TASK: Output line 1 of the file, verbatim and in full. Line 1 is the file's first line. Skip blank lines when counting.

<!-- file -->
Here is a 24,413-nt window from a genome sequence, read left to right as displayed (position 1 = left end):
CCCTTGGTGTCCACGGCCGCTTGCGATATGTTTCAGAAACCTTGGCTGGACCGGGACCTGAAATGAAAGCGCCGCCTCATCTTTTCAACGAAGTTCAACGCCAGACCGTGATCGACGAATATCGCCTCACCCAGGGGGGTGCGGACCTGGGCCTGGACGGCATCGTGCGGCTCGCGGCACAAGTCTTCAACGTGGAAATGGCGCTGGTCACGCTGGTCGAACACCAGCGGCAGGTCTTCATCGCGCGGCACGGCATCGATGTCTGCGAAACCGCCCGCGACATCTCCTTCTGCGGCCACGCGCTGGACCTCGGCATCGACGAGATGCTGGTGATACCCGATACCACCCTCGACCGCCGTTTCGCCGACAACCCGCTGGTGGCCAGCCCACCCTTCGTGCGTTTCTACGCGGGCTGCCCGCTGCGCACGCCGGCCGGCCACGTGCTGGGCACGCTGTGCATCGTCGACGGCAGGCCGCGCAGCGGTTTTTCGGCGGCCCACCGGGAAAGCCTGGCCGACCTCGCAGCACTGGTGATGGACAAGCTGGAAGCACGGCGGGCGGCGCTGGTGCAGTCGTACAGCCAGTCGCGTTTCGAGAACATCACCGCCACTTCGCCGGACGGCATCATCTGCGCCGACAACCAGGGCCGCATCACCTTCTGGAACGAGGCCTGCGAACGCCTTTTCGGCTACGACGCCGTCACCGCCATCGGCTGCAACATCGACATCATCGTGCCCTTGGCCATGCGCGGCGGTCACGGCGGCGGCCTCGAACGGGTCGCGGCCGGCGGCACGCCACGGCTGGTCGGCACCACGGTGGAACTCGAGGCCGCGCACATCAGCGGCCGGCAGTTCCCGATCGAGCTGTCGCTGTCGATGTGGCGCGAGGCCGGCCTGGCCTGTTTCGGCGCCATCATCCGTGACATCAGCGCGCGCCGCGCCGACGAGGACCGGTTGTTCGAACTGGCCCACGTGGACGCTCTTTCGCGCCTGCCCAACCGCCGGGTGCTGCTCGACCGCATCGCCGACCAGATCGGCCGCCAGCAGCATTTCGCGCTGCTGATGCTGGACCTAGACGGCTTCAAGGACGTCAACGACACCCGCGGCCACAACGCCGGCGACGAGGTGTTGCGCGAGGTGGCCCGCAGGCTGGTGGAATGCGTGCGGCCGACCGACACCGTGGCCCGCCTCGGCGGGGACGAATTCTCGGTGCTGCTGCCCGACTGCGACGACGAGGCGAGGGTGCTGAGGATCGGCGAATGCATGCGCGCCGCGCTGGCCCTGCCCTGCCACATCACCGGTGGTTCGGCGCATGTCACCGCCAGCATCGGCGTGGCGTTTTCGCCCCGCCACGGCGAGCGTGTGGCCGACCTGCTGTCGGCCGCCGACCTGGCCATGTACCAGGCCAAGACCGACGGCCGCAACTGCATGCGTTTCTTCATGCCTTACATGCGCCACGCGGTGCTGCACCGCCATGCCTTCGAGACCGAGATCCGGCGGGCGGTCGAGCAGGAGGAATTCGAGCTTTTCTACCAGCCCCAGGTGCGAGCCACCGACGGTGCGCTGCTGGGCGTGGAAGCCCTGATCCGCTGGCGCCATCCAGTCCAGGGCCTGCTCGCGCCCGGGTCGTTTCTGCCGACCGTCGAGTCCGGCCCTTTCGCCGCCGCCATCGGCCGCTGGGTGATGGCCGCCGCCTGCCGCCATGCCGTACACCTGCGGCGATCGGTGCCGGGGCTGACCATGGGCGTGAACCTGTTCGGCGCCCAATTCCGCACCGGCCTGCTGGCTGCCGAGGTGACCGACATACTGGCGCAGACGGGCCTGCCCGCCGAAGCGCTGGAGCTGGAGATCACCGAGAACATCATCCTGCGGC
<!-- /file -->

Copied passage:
Here is a 24,413-nt window from a genome sequence, read left to right as displayed (position 1 = left end):